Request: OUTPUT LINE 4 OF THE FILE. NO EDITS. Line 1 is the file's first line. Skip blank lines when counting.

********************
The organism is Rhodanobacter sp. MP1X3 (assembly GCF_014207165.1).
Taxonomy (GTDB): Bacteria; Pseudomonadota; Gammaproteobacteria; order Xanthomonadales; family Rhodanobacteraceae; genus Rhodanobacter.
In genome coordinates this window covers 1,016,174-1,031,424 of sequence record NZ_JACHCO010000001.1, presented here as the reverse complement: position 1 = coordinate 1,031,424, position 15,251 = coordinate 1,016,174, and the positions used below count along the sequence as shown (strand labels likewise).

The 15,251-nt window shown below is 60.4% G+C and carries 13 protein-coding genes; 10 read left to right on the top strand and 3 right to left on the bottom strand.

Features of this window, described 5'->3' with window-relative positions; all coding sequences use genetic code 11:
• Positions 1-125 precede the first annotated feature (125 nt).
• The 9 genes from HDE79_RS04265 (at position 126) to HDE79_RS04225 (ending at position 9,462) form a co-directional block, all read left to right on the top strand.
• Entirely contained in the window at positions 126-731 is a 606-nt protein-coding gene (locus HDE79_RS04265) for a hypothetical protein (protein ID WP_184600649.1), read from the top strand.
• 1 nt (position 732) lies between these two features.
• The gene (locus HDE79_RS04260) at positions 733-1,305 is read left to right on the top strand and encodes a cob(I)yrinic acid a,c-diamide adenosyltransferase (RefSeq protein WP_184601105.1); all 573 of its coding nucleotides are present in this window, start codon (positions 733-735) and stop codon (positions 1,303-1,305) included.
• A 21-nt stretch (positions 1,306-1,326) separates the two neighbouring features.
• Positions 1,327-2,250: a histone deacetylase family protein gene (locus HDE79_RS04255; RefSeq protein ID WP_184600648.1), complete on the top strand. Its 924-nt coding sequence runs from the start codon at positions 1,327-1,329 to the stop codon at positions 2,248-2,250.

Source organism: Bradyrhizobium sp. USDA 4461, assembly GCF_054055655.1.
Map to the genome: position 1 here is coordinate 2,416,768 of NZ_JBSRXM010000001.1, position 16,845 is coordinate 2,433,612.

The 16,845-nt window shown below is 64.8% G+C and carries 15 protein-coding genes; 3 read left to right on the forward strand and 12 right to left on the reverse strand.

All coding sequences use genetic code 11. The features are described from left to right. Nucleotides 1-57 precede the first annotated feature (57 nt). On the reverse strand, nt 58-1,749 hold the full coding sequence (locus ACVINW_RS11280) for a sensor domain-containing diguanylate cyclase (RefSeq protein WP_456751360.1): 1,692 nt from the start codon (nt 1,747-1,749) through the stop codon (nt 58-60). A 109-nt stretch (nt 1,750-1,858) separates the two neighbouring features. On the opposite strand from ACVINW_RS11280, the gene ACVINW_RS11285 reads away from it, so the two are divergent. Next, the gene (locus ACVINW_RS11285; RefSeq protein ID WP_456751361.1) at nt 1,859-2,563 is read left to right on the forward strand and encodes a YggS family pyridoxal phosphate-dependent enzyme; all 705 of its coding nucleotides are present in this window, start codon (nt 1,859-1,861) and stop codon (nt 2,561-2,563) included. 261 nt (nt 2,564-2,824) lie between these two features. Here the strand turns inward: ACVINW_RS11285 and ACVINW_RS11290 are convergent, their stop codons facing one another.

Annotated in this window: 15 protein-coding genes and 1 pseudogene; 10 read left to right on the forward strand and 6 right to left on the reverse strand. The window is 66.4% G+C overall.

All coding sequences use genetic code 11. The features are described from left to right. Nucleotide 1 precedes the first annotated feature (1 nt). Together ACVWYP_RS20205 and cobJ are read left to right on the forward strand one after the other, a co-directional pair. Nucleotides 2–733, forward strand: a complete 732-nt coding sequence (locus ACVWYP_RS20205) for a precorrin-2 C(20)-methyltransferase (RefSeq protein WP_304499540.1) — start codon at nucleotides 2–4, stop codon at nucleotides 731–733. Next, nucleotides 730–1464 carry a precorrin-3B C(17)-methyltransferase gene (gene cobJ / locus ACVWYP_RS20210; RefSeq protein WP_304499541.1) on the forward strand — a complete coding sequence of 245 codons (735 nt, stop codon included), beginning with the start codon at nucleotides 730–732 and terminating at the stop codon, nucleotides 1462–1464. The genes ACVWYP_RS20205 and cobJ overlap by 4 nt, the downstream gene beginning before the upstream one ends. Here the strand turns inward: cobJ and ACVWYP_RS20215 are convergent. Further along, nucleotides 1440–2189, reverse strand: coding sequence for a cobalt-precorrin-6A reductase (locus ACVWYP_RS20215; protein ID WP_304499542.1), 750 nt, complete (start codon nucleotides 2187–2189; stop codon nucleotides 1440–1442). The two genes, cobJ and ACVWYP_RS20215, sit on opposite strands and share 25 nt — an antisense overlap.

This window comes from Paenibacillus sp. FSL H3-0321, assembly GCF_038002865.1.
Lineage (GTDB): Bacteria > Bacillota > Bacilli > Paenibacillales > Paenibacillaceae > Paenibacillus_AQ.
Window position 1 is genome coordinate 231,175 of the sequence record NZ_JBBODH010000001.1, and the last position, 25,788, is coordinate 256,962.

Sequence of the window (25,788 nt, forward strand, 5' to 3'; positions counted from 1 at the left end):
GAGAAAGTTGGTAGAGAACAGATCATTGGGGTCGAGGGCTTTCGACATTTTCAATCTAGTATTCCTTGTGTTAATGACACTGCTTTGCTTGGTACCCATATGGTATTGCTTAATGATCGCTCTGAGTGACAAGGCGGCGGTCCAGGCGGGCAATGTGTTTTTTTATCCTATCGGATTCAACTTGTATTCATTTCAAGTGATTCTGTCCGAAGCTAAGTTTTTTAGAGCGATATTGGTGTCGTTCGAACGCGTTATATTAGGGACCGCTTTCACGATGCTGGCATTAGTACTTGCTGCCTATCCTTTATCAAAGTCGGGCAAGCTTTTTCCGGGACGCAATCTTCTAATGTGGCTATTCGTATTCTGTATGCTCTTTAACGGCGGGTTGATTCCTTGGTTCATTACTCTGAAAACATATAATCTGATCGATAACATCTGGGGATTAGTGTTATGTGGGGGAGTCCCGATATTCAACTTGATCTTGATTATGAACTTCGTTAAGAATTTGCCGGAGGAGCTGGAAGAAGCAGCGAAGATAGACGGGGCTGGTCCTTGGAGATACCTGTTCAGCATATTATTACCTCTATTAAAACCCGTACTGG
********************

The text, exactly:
The 15,251-nt window shown below is 60.4% G+C and carries 13 protein-coding genes; 10 read left to right on the top strand and 3 right to left on the bottom strand.